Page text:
Seville's threatened architectural heritage
Seville's Espacio Metropol Parasols is a museum and terrace complex that resembles a series of massive mushrooms. (Shaney Hudson)
From Roman ruins to Moorish minarets, Baroque palaces to Renaissance churches, Seville offers visitors an incredible mix of architectural statements shaped by more than 1,300 years of history. Throughout the city, opulent buildings tell the story of the invaders, successors and conquerors that changed the fabric of Seville almost as quickly as the tide lapped the banks of the Guadalquivir River that passes through the city.
But in the last two years, the city’s architectural heritage has come under siege, with the construction of two new projects dividing public opinion and threatening Seville’s Unesco World Heritage status.
In March 2011, the Espacio Metropol Parasols, a museum and terrace complex that resembles a series of massive mushrooms, opened in the Plaza de la Encarnacion. The site was originally intended to be a parking garage until construction uncovered a series of Roman ruins, now preserved in the underground Antiquarium museum.
Despite much fanfare, the new addition -- which is considered to be the world’s largest wooden structure -- has not quite settled into its environs. Most visitors struggle to find the entrance to the lift, which takes visitors to an interconnected rooftop path with panoramic city views, and the complex’s various rooftop cafes and event spaces are often empty.
Thanks to its Modernist architecture, which differs drastically from the rest of the city, some locals feel the building is off scale in comparison to the rest of Seville. Not to mention that from the Parasols’s rooftop, an even bigger building swells in the distance.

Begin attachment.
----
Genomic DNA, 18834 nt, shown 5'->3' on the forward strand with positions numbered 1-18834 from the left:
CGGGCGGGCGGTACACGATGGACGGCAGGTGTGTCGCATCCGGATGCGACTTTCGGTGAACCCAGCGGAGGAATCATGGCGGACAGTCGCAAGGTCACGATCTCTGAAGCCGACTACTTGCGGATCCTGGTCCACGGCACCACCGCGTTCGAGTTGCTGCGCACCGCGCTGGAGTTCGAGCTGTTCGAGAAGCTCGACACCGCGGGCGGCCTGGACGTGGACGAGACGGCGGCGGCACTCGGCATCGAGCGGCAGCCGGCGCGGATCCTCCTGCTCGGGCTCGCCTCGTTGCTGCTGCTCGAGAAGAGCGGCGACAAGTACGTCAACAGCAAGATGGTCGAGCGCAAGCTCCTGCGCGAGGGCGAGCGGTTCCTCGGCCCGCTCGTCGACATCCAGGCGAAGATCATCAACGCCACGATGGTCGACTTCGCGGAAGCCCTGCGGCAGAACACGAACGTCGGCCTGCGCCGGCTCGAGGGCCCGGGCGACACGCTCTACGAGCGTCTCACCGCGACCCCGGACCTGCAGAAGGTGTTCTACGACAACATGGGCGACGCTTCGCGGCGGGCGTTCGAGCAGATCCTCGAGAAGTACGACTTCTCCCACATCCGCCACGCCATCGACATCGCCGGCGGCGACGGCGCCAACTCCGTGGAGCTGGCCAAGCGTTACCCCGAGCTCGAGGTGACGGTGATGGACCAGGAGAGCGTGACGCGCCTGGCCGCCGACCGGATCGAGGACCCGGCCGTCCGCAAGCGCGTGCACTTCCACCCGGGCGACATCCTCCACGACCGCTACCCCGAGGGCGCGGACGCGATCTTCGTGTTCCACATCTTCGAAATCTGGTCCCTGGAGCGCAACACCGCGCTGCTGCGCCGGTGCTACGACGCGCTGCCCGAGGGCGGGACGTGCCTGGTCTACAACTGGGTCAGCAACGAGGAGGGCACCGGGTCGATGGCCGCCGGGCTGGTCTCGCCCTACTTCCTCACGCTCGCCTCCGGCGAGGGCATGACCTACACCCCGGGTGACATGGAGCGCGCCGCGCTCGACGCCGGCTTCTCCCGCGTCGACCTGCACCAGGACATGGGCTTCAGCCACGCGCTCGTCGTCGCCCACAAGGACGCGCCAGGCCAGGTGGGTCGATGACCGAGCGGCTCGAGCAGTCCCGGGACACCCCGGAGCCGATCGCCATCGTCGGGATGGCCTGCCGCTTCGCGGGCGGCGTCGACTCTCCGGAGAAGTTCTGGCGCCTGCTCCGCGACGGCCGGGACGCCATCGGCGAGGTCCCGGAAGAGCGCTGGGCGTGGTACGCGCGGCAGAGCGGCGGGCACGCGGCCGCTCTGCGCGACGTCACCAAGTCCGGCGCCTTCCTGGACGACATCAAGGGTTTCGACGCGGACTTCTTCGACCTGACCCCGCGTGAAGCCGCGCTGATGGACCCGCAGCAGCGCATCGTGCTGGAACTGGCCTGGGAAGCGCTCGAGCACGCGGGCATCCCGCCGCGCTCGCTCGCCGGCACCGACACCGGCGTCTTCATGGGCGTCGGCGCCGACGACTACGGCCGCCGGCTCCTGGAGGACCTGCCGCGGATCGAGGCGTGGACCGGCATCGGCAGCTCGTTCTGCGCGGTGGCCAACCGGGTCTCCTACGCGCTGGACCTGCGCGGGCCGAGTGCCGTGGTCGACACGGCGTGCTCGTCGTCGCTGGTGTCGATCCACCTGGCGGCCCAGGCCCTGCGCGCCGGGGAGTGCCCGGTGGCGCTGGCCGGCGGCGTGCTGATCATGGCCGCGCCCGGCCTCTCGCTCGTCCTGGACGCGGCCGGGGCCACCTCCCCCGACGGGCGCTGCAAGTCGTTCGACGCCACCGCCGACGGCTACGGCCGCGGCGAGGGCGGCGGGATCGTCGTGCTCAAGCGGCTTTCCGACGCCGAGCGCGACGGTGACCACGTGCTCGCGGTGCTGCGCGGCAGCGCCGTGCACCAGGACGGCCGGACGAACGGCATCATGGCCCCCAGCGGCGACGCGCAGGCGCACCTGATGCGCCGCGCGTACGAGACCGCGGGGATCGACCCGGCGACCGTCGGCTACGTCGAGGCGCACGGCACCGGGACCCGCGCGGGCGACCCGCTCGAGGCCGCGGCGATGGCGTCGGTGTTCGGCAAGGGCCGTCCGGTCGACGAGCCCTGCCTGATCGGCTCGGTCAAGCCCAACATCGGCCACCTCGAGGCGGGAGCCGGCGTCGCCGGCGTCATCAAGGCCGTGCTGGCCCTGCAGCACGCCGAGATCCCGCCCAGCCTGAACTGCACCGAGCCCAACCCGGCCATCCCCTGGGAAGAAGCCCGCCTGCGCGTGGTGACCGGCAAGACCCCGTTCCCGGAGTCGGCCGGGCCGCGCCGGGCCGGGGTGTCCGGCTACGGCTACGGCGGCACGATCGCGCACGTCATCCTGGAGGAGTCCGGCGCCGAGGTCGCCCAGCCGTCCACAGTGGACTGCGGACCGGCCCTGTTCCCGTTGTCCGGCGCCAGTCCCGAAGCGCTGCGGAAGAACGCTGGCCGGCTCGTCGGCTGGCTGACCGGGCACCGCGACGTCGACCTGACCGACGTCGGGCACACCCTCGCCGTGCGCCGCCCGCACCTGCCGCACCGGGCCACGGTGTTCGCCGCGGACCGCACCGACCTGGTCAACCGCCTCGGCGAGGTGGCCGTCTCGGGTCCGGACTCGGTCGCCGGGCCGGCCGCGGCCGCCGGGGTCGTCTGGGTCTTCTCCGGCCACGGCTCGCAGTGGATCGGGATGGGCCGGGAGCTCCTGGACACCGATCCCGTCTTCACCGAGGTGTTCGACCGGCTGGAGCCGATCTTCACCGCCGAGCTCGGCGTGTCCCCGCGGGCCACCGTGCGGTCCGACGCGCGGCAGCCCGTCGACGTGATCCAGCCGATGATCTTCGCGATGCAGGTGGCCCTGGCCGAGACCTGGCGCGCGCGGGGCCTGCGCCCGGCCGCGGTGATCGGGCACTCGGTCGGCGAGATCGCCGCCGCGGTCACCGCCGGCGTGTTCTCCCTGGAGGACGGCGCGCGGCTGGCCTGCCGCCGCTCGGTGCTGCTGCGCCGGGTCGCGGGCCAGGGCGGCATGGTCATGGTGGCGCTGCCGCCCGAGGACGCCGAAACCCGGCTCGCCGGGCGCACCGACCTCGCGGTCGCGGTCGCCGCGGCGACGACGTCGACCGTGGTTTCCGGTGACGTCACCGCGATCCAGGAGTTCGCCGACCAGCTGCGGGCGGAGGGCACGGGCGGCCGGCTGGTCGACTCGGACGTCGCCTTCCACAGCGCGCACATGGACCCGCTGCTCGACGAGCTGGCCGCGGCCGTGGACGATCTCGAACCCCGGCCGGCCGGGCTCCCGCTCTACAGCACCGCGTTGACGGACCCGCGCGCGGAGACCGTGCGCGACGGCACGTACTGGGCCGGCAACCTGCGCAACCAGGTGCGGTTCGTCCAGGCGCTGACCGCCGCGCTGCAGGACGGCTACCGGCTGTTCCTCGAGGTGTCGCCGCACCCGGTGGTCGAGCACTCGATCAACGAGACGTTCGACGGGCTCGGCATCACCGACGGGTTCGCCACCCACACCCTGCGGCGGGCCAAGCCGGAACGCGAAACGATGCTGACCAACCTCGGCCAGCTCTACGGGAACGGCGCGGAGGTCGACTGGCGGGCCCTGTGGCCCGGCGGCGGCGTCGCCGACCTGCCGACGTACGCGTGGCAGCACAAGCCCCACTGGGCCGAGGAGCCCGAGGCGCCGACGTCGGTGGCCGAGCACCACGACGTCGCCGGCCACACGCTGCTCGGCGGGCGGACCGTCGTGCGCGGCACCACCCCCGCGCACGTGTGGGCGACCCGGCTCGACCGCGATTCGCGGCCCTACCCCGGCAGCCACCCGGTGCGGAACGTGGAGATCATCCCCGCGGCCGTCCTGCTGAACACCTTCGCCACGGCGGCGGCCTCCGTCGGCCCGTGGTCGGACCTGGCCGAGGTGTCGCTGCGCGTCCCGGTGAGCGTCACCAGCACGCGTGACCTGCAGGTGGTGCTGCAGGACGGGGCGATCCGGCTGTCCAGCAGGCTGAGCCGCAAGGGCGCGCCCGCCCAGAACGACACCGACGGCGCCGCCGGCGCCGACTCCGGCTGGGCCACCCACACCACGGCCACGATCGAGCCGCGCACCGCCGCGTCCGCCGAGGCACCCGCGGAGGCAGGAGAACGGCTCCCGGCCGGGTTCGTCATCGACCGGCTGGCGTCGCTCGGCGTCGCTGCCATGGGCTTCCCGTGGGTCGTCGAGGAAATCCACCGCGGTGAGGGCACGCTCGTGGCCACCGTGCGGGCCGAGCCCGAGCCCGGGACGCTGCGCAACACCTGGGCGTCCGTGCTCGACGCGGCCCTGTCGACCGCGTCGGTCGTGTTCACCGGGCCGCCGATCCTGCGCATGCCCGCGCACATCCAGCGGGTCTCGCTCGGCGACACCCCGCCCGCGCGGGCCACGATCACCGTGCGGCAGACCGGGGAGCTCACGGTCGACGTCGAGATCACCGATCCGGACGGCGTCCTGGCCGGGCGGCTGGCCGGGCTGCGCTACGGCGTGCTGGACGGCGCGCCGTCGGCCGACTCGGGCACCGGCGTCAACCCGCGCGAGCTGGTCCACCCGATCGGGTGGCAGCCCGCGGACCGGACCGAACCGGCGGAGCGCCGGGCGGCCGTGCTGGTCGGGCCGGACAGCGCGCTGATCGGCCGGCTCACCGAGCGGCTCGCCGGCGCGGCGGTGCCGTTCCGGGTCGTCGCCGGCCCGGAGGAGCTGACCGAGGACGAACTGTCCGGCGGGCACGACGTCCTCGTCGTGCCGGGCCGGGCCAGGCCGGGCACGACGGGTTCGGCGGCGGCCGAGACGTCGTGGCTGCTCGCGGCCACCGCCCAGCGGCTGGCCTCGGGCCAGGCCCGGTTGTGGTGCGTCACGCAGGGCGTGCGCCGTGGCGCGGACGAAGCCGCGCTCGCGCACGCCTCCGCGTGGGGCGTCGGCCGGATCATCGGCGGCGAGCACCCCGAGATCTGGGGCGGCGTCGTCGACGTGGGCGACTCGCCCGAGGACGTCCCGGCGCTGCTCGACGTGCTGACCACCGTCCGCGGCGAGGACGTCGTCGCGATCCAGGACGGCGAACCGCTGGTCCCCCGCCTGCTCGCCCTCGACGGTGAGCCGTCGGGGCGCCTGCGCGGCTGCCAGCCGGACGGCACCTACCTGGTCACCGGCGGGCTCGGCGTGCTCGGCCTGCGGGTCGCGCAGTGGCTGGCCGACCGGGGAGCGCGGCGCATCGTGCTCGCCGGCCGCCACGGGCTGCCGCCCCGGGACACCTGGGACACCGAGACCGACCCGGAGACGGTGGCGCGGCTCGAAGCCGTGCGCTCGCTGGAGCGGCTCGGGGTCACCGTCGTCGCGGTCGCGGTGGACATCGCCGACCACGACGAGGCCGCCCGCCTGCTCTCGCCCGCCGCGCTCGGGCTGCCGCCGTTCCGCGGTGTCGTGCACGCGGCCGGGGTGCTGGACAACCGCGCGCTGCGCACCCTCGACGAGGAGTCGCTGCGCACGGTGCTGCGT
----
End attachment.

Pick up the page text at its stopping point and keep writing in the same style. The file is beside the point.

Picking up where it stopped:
Currently under construction, the 40-storey Cajasol Tower is being built on the former site of the 1992 World Expo in La Cartuja, a neighbourhood that Seville has struggled to redevelop. Supporters argue the tower is a necessary evil, bringing opportunities for employment in a country where unemployment levels reached a record high of 25% in the second quarter of 2012. But detractors say the building is a blight on the city’s architectural heritage.
In January 2012, leaked documents revealed that unchecked construction and development in Seville, including that of the Cajasol Tower, were threatening Seville’s Unesco World Heritage status. Six months later, Unesco decided not to impose penalties on the city -- but the message was clear: Seville’s architectural heritage needs to be protected.
The city’s most famous building is, of course, the Giralda tower, a blend of Spanish Renaissance and Mudejar styles, having been rebuilt many times over the centuries. Originally constructed in the 12th Century as a minaret for a mosque, it was an important and decisive symbol of power, seen from miles away by ships sailing up the Guadalquivir River -- including potential invaders. After the city was re-conquered in the 13th Century, the mosque was converted into the Catedral de Sevilla, and its connecting tower reached its final 104m height in the 16th Century.
Today Giralda is the most salient feature on the city’s skyline, with the top of the bell tower offering panoramic views of the city. Its architectural significance is only matched by that of the Reales Alcazares (the Royal Fortress), which is Europe’s oldest inhabited palace -- dating from the 9th Century -- and is still in use by the Spanish royal family today. Lauded as the best remaining example of Mudejar architecture in the city, the palace also has stunning gardens.
Many of the city’s most interesting buildings were completed during Seville’s Golden Age in the 16th and 17th Centuries, as the city became a main portal for voyages to the Americas. But for the Mannerist-style Archivo General de Indias, the good times were over before the building was even completed.
The Archive, located between the cathedral and the palace, was intended to be the chamber of commerce for the city, housing all documentation related to the New World. But by the time it was completed in 1598, the Guadalquivir River had begun to silt up, causing all New World trade to move to Cadiz and the building became a rather opulent filing cabinet instead.